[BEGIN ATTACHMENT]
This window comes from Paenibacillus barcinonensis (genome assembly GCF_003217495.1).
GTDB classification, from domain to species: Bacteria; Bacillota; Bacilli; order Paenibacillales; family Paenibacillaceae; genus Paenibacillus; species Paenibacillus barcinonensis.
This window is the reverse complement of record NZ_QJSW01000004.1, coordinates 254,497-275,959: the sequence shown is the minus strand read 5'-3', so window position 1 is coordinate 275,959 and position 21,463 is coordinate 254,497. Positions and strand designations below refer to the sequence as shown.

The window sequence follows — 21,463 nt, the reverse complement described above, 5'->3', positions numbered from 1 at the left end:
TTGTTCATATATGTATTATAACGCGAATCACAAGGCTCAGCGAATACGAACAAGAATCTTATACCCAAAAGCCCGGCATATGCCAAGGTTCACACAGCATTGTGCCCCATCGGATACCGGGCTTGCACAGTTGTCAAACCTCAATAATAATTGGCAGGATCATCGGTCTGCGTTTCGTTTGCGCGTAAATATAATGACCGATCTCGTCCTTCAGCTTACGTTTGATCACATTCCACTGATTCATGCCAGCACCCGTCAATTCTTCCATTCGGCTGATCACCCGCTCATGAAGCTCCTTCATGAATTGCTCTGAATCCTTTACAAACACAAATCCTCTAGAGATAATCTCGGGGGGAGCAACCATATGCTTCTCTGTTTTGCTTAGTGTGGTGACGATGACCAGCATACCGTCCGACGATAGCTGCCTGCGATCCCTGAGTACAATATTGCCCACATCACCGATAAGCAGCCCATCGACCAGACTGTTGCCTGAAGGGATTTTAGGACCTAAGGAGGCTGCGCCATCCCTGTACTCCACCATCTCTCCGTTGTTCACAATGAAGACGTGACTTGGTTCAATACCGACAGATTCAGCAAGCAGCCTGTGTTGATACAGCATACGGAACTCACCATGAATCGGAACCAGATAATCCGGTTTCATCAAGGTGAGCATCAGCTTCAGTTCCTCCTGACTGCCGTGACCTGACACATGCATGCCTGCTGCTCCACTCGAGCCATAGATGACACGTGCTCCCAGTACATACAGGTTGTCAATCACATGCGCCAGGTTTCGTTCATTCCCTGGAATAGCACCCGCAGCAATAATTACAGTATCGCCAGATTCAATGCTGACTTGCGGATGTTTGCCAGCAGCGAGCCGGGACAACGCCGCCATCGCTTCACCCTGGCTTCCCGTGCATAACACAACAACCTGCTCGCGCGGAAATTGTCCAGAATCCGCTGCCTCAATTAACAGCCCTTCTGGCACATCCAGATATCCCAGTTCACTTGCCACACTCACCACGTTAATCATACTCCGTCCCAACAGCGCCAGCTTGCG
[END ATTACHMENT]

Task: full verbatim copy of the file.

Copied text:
This window comes from Paenibacillus barcinonensis (genome assembly GCF_003217495.1).
GTDB classification, from domain to species: Bacteria; Bacillota; Bacilli; order Paenibacillales; family Paenibacillaceae; genus Paenibacillus; species Paenibacillus barcinonensis.
This window is the reverse complement of record NZ_QJSW01000004.1, coordinates 254,497-275,959: the sequence shown is the minus strand read 5'-3', so window position 1 is coordinate 275,959 and position 21,463 is coordinate 254,497. Positions and strand designations below refer to the sequence as shown.

The window sequence follows — 21,463 nt, the reverse complement described above, 5'->3', positions numbered from 1 at the left end:
TTGTTCATATATGTATTATAACGCGAATCACAAGGCTCAGCGAATACGAACAAGAATCTTATACCCAAAAGCCCGGCATATGCCAAGGTTCACACAGCATTGTGCCCCATCGGATACCGGGCTTGCACAGTTGTCAAACCTCAATAATAATTGGCAGGATCATCGGTCTGCGTTTCGTTTGCGCGTAAATATAATGACCGATCTCGTCCTTCAGCTTACGTTTGATCACATTCCACTGATTCATGCCAGCACCCGTCAATTCTTCCATTCGGCTGATCACCCGCTCATGAAGCTCCTTCATGAATTGCTCTGAATCCTTTACAAACACAAATCCTCTAGAGATAATCTCGGGGGGAGCAACCATATGCTTCTCTGTTTTGCTTAGTGTGGTGACGATGACCAGCATACCGTCCGACGATAGCTGCCTGCGATCCCTGAGTACAATATTGCCCACATCACCGATAAGCAGCCCATCGACCAGACTGTTGCCTGAAGGGATTTTAGGACCTAAGGAGGCTGCGCCATCCCTGTACTCCACCATCTCTCCGTTGTTCACAATGAAGACGTGACTTGGTTCAATACCGACAGATTCAGCAAGCAGCCTGTGTTGATACAGCATACGGAACTCACCATGAATCGGAACCAGATAATCCGGTTTCATCAAGGTGAGCATCAGCTTCAGTTCCTCCTGACTGCCGTGACCTGACACATGCATGCCTGCTGCTCCACTCGAGCCATAGATGACACGTGCTCCCAGTACATACAGGTTGTCAATCACATGCGCCAGGTTTCGTTCATTCCCTGGAATAGCACCCGCAGCAATAATTACAGTATCGCCAGATTCAATGCTGACTTGCGGATGTTTGCCAGCAGCGAGCCGGGACAACGCCGCCATCGCTTCACCCTGGCTTCCCGTGCATAACACAACAACCTGCTCGCGCGGAAATTGTCCAGAATCCGCTGCCTCAATTAACAGCCCTTCTGGCACATCCAGATATCCCAGTTCACTTGCCACACTCACCACGTTAATCATACTCCGTCCCAACAGCGCCAGCTTGCG